Development ‘incredible’

When Dick Cotter moved to Lake Hawea in the 1960s he could count the number of other houses in...
When Dick Cotter moved to Lake Hawea in the 1960s he could count the number of other houses in the township on one hand. Despite the changes, he says it is still a good place to live. Photo: Tim Miller.
When Dick Cotter moved from Hawea Flat to Lake Hawea with his late wife Margie and built their two-storey red-brick home, he could count the number of other houses in the township on one hand.

"When we first got here, you could look at the lake and you could  see two roofs and that was it."

Fifty years later, the lake can still be seen, but there are  a few more houses in the way. Back then,  no-one had any idea the township or the rest of the district would develop into what it was today, Mr Cotter said.

"It’s incredible when you think about it, but I guess it didn’t happen overnight. There have been spurts here and there, but it has really taken off with families looking for an affordable place to live.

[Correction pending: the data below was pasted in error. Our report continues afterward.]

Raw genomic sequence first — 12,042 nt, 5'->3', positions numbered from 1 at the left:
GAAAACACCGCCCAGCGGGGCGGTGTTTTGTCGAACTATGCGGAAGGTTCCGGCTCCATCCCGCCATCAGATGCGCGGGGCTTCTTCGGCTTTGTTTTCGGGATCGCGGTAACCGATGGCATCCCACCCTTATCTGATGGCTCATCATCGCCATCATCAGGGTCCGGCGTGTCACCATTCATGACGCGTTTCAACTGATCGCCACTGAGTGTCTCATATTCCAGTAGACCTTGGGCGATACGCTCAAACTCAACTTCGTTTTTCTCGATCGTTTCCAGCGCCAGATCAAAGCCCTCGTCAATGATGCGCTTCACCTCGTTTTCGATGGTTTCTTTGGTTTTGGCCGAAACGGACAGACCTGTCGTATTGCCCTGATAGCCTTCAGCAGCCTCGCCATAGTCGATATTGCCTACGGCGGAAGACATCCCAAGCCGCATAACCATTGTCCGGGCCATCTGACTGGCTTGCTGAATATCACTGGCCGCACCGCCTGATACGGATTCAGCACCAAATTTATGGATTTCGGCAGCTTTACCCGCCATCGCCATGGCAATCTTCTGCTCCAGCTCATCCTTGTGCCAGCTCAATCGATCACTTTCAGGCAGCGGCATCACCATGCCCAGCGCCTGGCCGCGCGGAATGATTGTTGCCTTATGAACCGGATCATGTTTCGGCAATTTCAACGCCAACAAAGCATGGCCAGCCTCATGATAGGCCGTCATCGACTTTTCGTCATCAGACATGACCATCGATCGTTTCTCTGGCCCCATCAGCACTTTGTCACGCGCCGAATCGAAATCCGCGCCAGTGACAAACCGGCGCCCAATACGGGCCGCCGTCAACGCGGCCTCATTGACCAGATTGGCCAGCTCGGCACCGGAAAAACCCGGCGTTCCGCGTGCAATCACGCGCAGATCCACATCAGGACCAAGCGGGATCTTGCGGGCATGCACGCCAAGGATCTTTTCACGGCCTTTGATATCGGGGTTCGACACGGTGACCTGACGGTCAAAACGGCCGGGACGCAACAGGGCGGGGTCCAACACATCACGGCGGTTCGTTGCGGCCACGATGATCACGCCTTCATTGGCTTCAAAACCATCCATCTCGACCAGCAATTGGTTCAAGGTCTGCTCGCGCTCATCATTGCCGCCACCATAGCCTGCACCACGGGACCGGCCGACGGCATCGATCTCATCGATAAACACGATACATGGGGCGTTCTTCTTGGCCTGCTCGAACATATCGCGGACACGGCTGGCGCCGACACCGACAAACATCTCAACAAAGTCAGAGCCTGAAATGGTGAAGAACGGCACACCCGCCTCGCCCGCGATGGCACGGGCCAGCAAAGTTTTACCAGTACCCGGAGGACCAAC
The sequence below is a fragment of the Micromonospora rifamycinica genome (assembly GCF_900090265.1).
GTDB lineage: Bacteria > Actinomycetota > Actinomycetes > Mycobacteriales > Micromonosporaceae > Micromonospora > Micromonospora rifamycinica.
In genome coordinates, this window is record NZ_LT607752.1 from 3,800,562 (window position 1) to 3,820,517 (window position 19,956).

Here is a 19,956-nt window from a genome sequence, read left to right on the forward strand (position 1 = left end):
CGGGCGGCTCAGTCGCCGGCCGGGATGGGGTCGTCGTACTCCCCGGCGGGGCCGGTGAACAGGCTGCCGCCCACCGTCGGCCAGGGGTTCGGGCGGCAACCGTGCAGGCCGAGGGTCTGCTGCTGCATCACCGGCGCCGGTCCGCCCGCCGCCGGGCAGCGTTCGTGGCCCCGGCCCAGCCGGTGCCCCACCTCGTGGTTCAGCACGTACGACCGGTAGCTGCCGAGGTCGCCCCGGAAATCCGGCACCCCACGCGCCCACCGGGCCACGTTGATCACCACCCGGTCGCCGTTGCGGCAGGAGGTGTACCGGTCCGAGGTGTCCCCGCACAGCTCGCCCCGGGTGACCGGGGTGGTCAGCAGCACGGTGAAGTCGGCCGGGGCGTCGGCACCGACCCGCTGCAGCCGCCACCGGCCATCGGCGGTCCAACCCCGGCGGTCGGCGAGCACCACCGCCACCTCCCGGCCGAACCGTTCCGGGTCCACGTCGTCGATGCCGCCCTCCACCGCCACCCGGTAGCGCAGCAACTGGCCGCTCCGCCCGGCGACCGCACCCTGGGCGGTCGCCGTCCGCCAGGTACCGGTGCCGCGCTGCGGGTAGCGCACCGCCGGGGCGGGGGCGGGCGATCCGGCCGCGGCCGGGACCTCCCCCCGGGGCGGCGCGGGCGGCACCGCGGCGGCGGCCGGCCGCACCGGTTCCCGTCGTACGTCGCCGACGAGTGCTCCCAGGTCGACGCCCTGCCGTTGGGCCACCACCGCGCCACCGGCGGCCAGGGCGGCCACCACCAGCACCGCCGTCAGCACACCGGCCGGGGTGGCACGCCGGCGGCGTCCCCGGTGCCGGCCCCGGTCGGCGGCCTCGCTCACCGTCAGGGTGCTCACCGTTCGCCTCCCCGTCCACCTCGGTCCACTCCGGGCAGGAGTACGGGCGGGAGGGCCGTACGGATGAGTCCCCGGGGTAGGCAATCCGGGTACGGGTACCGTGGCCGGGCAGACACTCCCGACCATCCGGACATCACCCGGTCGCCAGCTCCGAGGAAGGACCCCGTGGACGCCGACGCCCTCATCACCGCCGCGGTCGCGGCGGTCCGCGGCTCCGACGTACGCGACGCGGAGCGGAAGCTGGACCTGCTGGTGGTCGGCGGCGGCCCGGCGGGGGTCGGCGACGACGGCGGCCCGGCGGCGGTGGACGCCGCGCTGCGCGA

"He’s seen plenty of development since he arrived and what were once ‘‘a couple of paddocks’’ have been divided up to form what is a vibrant community today.

"I used to know everyone in Lake Hawea and all the kids at the school, I knew them by name, but now I hardly know anyone.

"But we’ve still got a great community out here. Not long ago, we had a community meeting and more than 100 people showed up. You would hardly see that sort of turnout in Wanaka or Queenstown."

What attracted people to Lake Hawea now was the same thing that attracted the couple 50 years ago.

"We were looking for a nice place to raise our kids and it turned out to be a fantastic place to raise kids.

"And still is."

The Cotters also played a part in the growth of tourism in the town. In 1969 they took over the lease of the  Lake Hawea camping ground and developed the land.

"At the time we didn’t know if anyone would come.

"But in the end it turned out to be a pretty good money-spinner, both for us and the rest of the community, bringing people into the town every year."

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